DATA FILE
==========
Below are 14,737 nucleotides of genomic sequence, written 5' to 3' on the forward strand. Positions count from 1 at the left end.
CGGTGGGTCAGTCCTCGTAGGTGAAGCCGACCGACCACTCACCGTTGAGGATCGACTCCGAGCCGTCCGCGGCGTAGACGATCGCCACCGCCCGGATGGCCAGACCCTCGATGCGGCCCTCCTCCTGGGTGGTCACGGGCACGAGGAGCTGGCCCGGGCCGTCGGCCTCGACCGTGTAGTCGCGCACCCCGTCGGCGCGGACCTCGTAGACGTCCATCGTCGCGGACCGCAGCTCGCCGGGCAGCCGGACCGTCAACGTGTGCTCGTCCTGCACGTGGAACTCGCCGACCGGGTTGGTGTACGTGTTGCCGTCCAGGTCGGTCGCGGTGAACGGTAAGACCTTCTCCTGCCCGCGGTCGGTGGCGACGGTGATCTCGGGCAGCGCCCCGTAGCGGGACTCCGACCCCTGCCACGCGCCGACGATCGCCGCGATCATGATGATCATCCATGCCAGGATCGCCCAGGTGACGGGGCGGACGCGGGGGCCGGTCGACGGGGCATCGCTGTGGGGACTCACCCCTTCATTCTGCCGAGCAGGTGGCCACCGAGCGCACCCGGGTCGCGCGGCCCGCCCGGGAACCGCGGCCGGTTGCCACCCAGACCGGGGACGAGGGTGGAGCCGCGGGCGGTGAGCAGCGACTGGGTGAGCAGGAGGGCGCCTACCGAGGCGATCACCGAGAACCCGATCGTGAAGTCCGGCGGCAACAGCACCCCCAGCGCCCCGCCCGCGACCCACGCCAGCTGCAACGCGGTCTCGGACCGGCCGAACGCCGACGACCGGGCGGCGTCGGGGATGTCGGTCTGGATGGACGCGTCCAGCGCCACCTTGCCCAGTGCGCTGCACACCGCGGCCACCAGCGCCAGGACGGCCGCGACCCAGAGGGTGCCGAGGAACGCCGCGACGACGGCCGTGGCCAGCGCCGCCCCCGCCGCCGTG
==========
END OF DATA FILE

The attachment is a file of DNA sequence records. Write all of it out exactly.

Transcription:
Below are 14,737 nucleotides of genomic sequence, written 5' to 3' on the forward strand. Positions count from 1 at the left end.
CGGTGGGTCAGTCCTCGTAGGTGAAGCCGACCGACCACTCACCGTTGAGGATCGACTCCGAGCCGTCCGCGGCGTAGACGATCGCCACCGCCCGGATGGCCAGACCCTCGATGCGGCCCTCCTCCTGGGTGGTCACGGGCACGAGGAGCTGGCCCGGGCCGTCGGCCTCGACCGTGTAGTCGCGCACCCCGTCGGCGCGGACCTCGTAGACGTCCATCGTCGCGGACCGCAGCTCGCCGGGCAGCCGGACCGTCAACGTGTGCTCGTCCTGCACGTGGAACTCGCCGACCGGGTTGGTGTACGTGTTGCCGTCCAGGTCGGTCGCGGTGAACGGTAAGACCTTCTCCTGCCCGCGGTCGGTGGCGACGGTGATCTCGGGCAGCGCCCCGTAGCGGGACTCCGACCCCTGCCACGCGCCGACGATCGCCGCGATCATGATGATCATCCATGCCAGGATCGCCCAGGTGACGGGGCGGACGCGGGGGCCGGTCGACGGGGCATCGCTGTGGGGACTCACCCCTTCATTCTGCCGAGCAGGTGGCCACCGAGCGCACCCGGGTCGCGCGGCCCGCCCGGGAACCGCGGCCGGTTGCCACCCAGACCGGGGACGAGGGTGGAGCCGCGGGCGGTGAGCAGCGACTGGGTGAGCAGGAGGGCGCCTACCGAGGCGATCACCGAGAACCCGATCGTGAAGTCCGGCGGCAACAGCACCCCCAGCGCCCCGCCCGCGACCCACGCCAGCTGCAACGCGGTCTCGGACCGGCCGAACGCCGACGACCGGGCGGCGTCGGGGATGTCGGTCTGGATGGACGCGTCCAGCGCCACCTTGCCCAGTGCGCTGCACACCGCGGCCACCAGCGCCAGGACGGCCGCGACCCAGAGGGTGCCGAGGAACGCCGCGACGACGGCCGTGGCCAGCGCCGCCCCCGCCGCCGTG